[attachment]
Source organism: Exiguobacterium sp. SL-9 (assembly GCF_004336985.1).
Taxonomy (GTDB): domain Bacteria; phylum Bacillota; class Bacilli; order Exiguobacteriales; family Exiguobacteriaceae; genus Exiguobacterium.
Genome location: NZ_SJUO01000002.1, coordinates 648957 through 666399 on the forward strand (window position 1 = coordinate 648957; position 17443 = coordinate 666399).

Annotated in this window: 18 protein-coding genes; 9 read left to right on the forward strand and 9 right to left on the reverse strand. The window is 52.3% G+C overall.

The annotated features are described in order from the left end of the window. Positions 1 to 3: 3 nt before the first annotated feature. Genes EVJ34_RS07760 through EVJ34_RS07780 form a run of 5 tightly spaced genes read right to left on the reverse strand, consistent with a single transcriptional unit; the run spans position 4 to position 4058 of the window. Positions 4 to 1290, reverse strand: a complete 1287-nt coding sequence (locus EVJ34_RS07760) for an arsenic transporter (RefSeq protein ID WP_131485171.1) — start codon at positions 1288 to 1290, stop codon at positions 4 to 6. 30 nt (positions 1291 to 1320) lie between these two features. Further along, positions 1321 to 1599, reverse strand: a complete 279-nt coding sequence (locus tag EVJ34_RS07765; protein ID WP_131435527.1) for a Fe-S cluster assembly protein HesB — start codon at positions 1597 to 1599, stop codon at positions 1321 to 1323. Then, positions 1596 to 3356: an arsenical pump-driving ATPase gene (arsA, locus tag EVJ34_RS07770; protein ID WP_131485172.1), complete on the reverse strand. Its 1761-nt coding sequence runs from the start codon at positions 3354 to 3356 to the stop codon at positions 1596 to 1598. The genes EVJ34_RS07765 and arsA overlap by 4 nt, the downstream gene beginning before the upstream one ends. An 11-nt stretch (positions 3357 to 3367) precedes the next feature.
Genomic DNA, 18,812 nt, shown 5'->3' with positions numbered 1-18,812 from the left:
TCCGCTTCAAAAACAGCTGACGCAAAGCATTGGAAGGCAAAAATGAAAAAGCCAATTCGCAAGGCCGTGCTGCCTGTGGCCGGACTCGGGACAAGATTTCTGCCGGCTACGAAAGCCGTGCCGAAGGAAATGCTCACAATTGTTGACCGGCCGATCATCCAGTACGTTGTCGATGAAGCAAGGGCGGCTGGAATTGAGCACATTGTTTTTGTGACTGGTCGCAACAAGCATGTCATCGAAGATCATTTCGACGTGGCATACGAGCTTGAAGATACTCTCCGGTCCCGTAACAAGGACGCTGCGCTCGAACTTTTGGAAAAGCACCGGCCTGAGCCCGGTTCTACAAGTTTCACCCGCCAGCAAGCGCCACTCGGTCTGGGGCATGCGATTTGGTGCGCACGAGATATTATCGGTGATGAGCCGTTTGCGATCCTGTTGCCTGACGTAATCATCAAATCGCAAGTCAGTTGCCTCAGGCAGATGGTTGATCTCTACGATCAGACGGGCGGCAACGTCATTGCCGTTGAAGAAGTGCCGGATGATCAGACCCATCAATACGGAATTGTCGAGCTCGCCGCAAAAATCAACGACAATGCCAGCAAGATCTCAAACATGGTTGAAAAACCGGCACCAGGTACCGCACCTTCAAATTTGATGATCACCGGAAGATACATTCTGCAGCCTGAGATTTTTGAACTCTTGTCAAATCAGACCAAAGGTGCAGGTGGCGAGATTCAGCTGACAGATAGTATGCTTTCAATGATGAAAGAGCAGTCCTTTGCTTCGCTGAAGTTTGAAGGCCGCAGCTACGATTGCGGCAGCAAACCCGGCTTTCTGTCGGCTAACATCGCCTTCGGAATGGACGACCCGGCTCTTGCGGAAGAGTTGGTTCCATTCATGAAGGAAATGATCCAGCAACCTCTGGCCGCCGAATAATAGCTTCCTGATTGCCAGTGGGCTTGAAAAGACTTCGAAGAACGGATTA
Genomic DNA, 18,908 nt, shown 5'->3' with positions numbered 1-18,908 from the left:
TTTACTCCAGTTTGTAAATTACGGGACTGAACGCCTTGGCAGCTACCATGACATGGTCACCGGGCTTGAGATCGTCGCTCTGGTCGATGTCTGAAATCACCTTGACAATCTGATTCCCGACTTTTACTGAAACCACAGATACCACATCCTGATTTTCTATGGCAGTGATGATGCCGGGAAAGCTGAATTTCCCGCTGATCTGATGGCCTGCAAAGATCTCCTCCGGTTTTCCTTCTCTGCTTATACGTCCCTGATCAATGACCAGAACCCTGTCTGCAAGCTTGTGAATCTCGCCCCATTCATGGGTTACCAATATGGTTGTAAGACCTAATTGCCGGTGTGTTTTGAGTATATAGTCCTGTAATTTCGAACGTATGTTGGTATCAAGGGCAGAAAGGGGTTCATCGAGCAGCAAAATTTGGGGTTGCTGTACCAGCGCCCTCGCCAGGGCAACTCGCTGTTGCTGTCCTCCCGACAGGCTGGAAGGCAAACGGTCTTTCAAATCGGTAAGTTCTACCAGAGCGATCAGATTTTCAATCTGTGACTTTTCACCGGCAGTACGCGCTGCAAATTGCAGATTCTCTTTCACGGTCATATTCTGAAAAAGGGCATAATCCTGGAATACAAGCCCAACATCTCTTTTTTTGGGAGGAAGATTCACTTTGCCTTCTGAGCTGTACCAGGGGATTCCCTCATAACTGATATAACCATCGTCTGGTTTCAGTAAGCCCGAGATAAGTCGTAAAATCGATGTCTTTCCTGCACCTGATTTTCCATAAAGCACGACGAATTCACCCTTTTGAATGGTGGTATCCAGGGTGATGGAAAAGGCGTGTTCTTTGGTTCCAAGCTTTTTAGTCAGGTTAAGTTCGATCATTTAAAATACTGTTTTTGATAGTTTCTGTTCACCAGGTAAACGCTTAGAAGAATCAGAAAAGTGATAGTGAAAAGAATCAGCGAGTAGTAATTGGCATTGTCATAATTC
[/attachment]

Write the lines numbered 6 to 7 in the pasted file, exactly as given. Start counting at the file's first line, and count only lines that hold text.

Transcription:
Genomic DNA, 18,812 nt, shown 5'->3' with positions numbered 1-18,812 from the left:
TCCGCTTCAAAAACAGCTGACGCAAAGCATTGGAAGGCAAAAATGAAAAAGCCAATTCGCAAGGCCGTGCTGCCTGTGGCCGGACTCGGGACAAGATTTCTGCCGGCTACGAAAGCCGTGCCGAAGGAAATGCTCACAATTGTTGACCGGCCGATCATCCAGTACGTTGTCGATGAAGCAAGGGCGGCTGGAATTGAGCACATTGTTTTTGTGACTGGTCGCAACAAGCATGTCATCGAAGATCATTTCGACGTGGCATACGAGCTTGAAGATACTCTCCGGTCCCGTAACAAGGACGCTGCGCTCGAACTTTTGGAAAAGCACCGGCCTGAGCCCGGTTCTACAAGTTTCACCCGCCAGCAAGCGCCACTCGGTCTGGGGCATGCGATTTGGTGCGCACGAGATATTATCGGTGATGAGCCGTTTGCGATCCTGTTGCCTGACGTAATCATCAAATCGCAAGTCAGTTGCCTCAGGCAGATGGTTGATCTCTACGATCAGACGGGCGGCAACGTCATTGCCGTTGAAGAAGTGCCGGATGATCAGACCCATCAATACGGAATTGTCGAGCTCGCCGCAAAAATCAACGACAATGCCAGCAAGATCTCAAACATGGTTGAAAAACCGGCACCAGGTACCGCACCTTCAAATTTGATGATCACCGGAAGATACATTCTGCAGCCTGAGATTTTTGAACTCTTGTCAAATCAGACCAAAGGTGCAGGTGGCGAGATTCAGCTGACAGATAGTATGCTTTCAATGATGAAAGAGCAGTCCTTTGCTTCGCTGAAGTTTGAAGGCCGCAGCTACGATTGCGGCAGCAAACCCGGCTTTCTGTCGGCTAACATCGCCTTCGGAATGGACGACCCGGCTCTTGCGGAAGAGTTGGTTCCATTCATGAAGGAAATGATCCAGCAACCTCTGGCCGCCGAATAATAGCTTCCTGATTGCCAGTGGGCTTGAAAAGACTTCGAAGAACGGATTA